The U.S. trade deficit in November fell to the lowest level in three years as imports declined more than exports.
The trade gap fell to $43.09 billion, lower than the $43.6 billion forecast by economists and sharply lower than the $46.9 billion trade deficit in October. The prior month’s figure was revised down from $47.2 billion. The trade gap has narrowed for three consecutive months.
Total exports rose $1.4 billion to $208.6 billion while imports fell $2.5 billion to $251.7 billion. The trade position of the U.S. appears to have been boosted by the export of oil. Ongoing troubles with the Boeing 737 Max, however, a restraining aircraft exports.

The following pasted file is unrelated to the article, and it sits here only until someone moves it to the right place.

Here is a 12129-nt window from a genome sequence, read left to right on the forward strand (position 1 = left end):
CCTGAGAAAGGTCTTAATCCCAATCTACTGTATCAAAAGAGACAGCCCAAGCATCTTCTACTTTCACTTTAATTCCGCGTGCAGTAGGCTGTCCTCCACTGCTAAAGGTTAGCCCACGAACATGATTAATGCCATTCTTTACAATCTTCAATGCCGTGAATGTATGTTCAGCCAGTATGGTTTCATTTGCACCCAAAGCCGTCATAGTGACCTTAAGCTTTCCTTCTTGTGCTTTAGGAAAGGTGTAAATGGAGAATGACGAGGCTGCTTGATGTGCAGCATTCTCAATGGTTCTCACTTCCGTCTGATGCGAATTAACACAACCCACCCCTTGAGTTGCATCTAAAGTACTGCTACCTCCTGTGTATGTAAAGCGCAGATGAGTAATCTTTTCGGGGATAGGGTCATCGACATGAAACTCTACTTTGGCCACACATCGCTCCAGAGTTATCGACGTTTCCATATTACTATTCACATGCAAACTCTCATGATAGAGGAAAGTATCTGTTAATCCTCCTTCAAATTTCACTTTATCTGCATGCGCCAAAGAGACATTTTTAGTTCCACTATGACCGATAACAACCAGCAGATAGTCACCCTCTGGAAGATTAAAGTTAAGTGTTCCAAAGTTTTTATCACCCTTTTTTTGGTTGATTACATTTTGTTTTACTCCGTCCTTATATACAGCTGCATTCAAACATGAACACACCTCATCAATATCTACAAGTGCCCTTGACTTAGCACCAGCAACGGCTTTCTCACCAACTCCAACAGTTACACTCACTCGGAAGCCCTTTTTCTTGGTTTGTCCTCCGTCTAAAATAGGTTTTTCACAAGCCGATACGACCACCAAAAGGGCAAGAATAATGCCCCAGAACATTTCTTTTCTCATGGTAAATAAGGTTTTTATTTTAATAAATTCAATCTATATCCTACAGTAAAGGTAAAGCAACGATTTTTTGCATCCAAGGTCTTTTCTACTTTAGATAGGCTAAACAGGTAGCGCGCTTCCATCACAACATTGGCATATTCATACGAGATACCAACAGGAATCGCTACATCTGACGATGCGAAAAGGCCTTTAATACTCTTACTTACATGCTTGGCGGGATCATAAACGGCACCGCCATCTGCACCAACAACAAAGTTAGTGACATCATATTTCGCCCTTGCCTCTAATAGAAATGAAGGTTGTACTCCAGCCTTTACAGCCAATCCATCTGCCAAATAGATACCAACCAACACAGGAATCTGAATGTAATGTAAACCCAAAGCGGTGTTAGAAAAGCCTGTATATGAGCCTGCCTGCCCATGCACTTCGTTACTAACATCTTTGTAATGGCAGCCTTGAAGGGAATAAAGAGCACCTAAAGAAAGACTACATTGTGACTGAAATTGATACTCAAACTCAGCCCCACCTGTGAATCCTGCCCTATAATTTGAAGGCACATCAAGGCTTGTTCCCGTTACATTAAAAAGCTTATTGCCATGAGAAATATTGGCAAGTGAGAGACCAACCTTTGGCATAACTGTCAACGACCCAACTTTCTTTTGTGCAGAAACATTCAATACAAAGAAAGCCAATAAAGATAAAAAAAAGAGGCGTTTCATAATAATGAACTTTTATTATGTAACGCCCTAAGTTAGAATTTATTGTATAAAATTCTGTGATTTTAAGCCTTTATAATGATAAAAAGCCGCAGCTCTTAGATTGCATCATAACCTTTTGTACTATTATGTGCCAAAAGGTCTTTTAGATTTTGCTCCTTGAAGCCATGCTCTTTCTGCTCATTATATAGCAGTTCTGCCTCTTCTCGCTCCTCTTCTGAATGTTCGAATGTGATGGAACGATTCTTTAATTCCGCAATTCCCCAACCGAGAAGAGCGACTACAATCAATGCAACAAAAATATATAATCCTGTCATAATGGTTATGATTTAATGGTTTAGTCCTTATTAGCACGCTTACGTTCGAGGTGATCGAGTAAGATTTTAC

The trade deficit with China fell to $26.4 billion from #31.26 billion in October. Exports with China rose to $10.1 billion from $8.9 billion. Imports from China declined to $36.46 billion from $40.1 billion.
The figures for November reflect tariff hikes in September. The phase one trade deal between the two nations was not finalized until December and is expected to be signed this month.
November’s trade deficit was the lowest level since October 2016.